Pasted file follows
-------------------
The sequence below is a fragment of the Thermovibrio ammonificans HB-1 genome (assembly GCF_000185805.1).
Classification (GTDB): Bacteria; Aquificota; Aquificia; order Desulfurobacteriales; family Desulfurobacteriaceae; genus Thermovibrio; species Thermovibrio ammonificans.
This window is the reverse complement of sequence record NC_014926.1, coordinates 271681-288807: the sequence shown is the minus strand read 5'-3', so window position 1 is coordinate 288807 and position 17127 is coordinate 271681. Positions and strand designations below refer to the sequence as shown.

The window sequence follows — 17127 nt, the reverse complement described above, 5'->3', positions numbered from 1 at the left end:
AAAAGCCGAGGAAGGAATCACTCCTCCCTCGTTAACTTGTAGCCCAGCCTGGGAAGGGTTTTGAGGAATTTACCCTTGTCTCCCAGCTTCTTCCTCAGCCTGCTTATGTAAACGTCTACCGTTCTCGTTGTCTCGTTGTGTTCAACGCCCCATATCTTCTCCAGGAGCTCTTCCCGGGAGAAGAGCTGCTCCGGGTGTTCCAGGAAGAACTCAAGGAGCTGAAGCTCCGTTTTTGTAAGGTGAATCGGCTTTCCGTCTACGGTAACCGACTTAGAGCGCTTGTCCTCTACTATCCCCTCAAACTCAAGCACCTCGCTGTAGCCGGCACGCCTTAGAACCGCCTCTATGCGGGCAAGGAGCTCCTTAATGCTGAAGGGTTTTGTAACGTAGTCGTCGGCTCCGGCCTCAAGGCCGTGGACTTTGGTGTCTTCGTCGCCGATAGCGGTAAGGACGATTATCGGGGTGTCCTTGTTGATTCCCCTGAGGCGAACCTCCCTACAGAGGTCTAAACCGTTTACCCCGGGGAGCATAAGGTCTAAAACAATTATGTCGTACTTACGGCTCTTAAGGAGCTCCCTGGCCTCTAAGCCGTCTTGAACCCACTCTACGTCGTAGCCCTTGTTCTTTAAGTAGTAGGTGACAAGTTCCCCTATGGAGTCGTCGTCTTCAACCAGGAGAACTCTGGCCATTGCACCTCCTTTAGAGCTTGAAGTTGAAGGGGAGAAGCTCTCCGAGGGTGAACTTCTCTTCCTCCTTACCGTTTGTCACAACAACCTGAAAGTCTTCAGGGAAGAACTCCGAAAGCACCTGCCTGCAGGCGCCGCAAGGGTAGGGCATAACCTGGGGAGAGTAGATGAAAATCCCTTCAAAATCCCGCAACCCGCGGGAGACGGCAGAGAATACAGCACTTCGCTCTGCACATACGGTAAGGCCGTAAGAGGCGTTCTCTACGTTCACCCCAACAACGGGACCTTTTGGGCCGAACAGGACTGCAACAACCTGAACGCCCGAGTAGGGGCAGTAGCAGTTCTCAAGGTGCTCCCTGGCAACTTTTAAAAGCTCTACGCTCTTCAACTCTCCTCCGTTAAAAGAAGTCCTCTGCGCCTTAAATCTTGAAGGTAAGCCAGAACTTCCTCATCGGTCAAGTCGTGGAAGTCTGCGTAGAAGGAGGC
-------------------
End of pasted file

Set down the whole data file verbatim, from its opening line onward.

The sequence below is a fragment of the Thermovibrio ammonificans HB-1 genome (assembly GCF_000185805.1).
Classification (GTDB): Bacteria; Aquificota; Aquificia; order Desulfurobacteriales; family Desulfurobacteriaceae; genus Thermovibrio; species Thermovibrio ammonificans.
This window is the reverse complement of sequence record NC_014926.1, coordinates 271681-288807: the sequence shown is the minus strand read 5'-3', so window position 1 is coordinate 288807 and position 17127 is coordinate 271681. Positions and strand designations below refer to the sequence as shown.

The window sequence follows — 17127 nt, the reverse complement described above, 5'->3', positions numbered from 1 at the left end:
AAAAGCCGAGGAAGGAATCACTCCTCCCTCGTTAACTTGTAGCCCAGCCTGGGAAGGGTTTTGAGGAATTTACCCTTGTCTCCCAGCTTCTTCCTCAGCCTGCTTATGTAAACGTCTACCGTTCTCGTTGTCTCGTTGTGTTCAACGCCCCATATCTTCTCCAGGAGCTCTTCCCGGGAGAAGAGCTGCTCCGGGTGTTCCAGGAAGAACTCAAGGAGCTGAAGCTCCGTTTTTGTAAGGTGAATCGGCTTTCCGTCTACGGTAACCGACTTAGAGCGCTTGTCCTCTACTATCCCCTCAAACTCAAGCACCTCGCTGTAGCCGGCACGCCTTAGAACCGCCTCTATGCGGGCAAGGAGCTCCTTAATGCTGAAGGGTTTTGTAACGTAGTCGTCGGCTCCGGCCTCAAGGCCGTGGACTTTGGTGTCTTCGTCGCCGATAGCGGTAAGGACGATTATCGGGGTGTCCTTGTTGATTCCCCTGAGGCGAACCTCCCTACAGAGGTCTAAACCGTTTACCCCGGGGAGCATAAGGTCTAAAACAATTATGTCGTACTTACGGCTCTTAAGGAGCTCCCTGGCCTCTAAGCCGTCTTGAACCCACTCTACGTCGTAGCCCTTGTTCTTTAAGTAGTAGGTGACAAGTTCCCCTATGGAGTCGTCGTCTTCAACCAGGAGAACTCTGGCCATTGCACCTCCTTTAGAGCTTGAAGTTGAAGGGGAGAAGCTCTCCGAGGGTGAACTTCTCTTCCTCCTTACCGTTTGTCACAACAACCTGAAAGTCTTCAGGGAAGAACTCCGAAAGCACCTGCCTGCAGGCGCCGCAAGGGTAGGGCATAACCTGGGGAGAGTAGATGAAAATCCCTTCAAAATCCCGCAACCCGCGGGAGACGGCAGAGAATACAGCACTTCGCTCTGCACATACGGTAAGGCCGTAAGAGGCGTTCTCTACGTTCACCCCAACAACGGGACCTTTTGGGCCGAACAGGACTGCAACAACCTGAACGCCCGAGTAGGGGCAGTAGCAGTTCTCAAGGTGCTCCCTGGCAACTTTTAAAAGCTCTACGCTCTTCAACTCTCCTCCGTTAAAAGAAGTCCTCTGCGCCTTAAATCTTGAAGGTAAGCCAGAACTTCCTCATCGGTCAAGTCGTGGAAGTCTGCGTAGAAGGAGGC